At a glance.
- US Secretary of State says Russia will face "costs and consequences."
- Op-ed: closer ties between DHS and NSA.
- Big Tech on Section 230 reform.
- Report: US Executive Order expected to mandate disclosure.
US Secretary of State: Russia will face “costs and consequences.”
Voice of America reports Secretary Blinken’s comments that Washington, in coordination with NATO members, “will take the steps necessary to defend our interests” against Russian mischief. Blinken’s message followed President Biden’s recent remarks that “[t]he price [Putin’s] going to pay, well, you’ll see shortly.” President Biden also noted that “there are places where it’s in our mutual interest to work together."
Closer cooperation between DHS and NSA?
In a Washington Post editorial, former Defense Secretary Robert Gates weighs in on the debate surrounding the National Security Agency’s (NSA’s) limited visibility into domestic networks. He rules out three possibilities: increasing NSA authorities is “not politically feasible,” public-private partnership “would be challenging to operationalize,” and there aren’t sufficient resources to create a “domestic equivalent to the NSA.”
The Department of Homeland Security (DHS) has legal responsibility for domestic networks, but limited cyber capacity. What Gates suggested a decade ago was establishing a connection between the DHS and NSA, with “appropriate structural and regulatory safeguards,” that would allow a DHS official to tap NSA capabilities when necessary. (President Obama greenlighted the plan, but it never came to pass.) Gates says this speedy solution could be executed without new laws.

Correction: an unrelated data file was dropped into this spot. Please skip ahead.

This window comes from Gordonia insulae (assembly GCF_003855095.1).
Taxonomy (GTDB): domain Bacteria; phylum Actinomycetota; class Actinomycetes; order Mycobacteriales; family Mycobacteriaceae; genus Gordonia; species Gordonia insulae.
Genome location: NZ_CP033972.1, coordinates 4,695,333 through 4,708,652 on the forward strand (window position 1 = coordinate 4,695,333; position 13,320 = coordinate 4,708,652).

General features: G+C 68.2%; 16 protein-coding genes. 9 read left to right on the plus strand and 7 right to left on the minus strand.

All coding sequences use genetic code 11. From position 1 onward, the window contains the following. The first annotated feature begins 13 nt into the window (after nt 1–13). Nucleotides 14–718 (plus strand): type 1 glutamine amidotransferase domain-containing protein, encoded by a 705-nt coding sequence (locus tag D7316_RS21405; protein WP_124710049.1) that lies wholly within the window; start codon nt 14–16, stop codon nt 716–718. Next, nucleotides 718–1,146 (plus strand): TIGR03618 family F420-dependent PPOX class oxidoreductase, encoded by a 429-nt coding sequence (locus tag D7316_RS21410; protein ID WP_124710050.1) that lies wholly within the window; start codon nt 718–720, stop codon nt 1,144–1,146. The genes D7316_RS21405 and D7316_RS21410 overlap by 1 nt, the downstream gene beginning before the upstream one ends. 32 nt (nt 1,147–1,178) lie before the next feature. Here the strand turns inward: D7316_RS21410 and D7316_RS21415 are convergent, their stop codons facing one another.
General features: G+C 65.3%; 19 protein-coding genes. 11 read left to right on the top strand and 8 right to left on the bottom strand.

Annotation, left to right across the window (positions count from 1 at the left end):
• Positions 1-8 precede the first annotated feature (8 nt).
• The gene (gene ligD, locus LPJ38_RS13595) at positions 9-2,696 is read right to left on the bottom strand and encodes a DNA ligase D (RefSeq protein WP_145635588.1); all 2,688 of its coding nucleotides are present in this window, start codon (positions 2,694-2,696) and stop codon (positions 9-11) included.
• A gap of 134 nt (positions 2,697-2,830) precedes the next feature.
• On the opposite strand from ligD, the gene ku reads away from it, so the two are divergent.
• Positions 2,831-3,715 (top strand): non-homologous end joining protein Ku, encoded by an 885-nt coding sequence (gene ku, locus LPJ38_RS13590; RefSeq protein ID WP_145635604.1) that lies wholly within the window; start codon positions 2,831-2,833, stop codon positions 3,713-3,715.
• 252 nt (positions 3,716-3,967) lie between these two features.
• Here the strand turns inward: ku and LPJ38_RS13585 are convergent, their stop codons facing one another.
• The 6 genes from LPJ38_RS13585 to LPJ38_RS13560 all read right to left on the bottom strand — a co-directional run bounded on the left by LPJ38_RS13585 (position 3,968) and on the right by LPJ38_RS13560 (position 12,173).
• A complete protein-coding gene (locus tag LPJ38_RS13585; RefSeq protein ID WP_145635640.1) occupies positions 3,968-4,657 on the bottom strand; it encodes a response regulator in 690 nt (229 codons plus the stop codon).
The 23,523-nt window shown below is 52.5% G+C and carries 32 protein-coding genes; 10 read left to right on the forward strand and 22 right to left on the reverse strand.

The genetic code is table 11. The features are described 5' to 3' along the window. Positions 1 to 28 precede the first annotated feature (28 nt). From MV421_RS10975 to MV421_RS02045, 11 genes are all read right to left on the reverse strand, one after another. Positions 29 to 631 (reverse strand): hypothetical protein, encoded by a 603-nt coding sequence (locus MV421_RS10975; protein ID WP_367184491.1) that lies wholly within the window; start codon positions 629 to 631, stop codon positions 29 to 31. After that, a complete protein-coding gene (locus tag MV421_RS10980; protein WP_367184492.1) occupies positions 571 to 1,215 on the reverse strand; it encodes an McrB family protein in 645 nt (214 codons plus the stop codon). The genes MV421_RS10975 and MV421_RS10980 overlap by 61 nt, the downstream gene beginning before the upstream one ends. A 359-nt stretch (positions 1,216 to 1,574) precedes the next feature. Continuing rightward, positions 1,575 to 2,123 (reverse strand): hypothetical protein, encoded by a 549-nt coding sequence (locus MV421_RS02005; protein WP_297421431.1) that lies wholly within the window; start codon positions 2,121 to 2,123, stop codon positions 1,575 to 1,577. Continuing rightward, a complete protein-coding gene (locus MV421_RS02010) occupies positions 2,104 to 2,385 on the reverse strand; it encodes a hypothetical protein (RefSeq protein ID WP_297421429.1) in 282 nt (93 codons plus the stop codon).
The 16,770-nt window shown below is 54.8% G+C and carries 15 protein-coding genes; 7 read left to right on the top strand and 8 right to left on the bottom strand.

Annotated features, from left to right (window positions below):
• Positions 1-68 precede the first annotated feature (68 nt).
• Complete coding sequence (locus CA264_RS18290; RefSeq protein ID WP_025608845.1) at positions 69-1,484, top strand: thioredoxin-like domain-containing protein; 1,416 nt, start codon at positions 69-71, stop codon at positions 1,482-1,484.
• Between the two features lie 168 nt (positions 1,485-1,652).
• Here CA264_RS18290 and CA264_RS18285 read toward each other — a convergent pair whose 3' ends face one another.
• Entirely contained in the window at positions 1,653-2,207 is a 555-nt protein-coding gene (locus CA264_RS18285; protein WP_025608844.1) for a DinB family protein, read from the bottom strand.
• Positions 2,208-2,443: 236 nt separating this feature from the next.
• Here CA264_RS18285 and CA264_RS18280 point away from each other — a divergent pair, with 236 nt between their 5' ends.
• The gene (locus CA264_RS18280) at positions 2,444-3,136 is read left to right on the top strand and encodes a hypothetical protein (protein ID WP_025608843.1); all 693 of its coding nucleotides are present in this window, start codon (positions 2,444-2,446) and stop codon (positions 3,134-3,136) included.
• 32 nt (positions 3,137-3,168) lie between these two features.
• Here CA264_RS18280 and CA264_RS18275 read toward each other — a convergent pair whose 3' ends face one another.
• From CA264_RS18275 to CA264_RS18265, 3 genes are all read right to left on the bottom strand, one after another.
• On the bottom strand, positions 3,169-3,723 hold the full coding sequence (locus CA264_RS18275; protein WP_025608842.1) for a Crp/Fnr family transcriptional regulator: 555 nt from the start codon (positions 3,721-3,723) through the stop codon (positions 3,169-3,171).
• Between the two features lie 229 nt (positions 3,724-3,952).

Big Tech testifies before the House on Section 230 reform.
Last week two House subcommittees spoke some more about Section 230 with guest appearances by Messrs. Zuckerberg, Dorsey, and Pichai. Quartz has an account of the proceedings. Zuckerberg advocated for modest revisions centered on methods rather than results, an evolution from his comments last October. Pichai defended the law and proposed improved transparency as an alternative to 230 reform. Dorsey spoke about trust and mostly kept his 230 opinions quiet, besides pointing out the difficulty of distinguishing large from small platforms, as Zuckerberg’s pitch requires. The CEOs’ competing stances could weaken their negotiating position, according to Quartz.
US Executive Order may mandate breach disclosure, security upgrades.
SecurityWeek says the Biden Administration could issue an Executive Order (EO) this week that would enhance Government agencies’ multi-factor authentication and encryption standards and impose new requirements on Government software vendors. The proposed EO would compel vendors to alert Government clients of data breaches, supply a “bill of materials” to those running “critical” functions, and collaborate with Government agencies on incident response.